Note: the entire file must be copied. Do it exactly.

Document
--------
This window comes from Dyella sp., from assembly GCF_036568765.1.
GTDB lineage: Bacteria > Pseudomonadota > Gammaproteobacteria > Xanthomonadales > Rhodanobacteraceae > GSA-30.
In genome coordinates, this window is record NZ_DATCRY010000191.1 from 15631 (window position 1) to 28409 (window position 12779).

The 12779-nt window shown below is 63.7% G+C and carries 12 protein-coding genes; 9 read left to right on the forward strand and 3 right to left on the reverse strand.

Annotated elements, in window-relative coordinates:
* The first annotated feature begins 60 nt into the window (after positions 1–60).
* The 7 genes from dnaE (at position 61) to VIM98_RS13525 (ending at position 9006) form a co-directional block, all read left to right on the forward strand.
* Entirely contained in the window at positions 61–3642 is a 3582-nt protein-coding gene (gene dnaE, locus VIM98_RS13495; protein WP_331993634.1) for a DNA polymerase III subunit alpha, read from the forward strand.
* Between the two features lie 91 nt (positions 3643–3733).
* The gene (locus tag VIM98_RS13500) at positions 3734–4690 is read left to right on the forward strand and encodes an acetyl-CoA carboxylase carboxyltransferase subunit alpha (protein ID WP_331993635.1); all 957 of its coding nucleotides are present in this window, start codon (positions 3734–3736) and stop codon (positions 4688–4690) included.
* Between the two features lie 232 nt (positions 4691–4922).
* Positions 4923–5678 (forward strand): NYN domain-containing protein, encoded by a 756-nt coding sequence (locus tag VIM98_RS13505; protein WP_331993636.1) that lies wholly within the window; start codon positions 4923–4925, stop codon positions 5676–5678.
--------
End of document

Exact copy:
This window comes from Dyella sp., from assembly GCF_036568765.1.
GTDB lineage: Bacteria > Pseudomonadota > Gammaproteobacteria > Xanthomonadales > Rhodanobacteraceae > GSA-30.
In genome coordinates, this window is record NZ_DATCRY010000191.1 from 15631 (window position 1) to 28409 (window position 12779).

The 12779-nt window shown below is 63.7% G+C and carries 12 protein-coding genes; 9 read left to right on the forward strand and 3 right to left on the reverse strand.

Annotated elements, in window-relative coordinates:
* The first annotated feature begins 60 nt into the window (after positions 1–60).
* The 7 genes from dnaE (at position 61) to VIM98_RS13525 (ending at position 9006) form a co-directional block, all read left to right on the forward strand.
* Entirely contained in the window at positions 61–3642 is a 3582-nt protein-coding gene (gene dnaE, locus VIM98_RS13495; protein WP_331993634.1) for a DNA polymerase III subunit alpha, read from the forward strand.
* Between the two features lie 91 nt (positions 3643–3733).
* The gene (locus tag VIM98_RS13500) at positions 3734–4690 is read left to right on the forward strand and encodes an acetyl-CoA carboxylase carboxyltransferase subunit alpha (protein ID WP_331993635.1); all 957 of its coding nucleotides are present in this window, start codon (positions 3734–3736) and stop codon (positions 4688–4690) included.
* Between the two features lie 232 nt (positions 4691–4922).
* Positions 4923–5678 (forward strand): NYN domain-containing protein, encoded by a 756-nt coding sequence (locus tag VIM98_RS13505; protein WP_331993636.1) that lies wholly within the window; start codon positions 4923–4925, stop codon positions 5676–5678.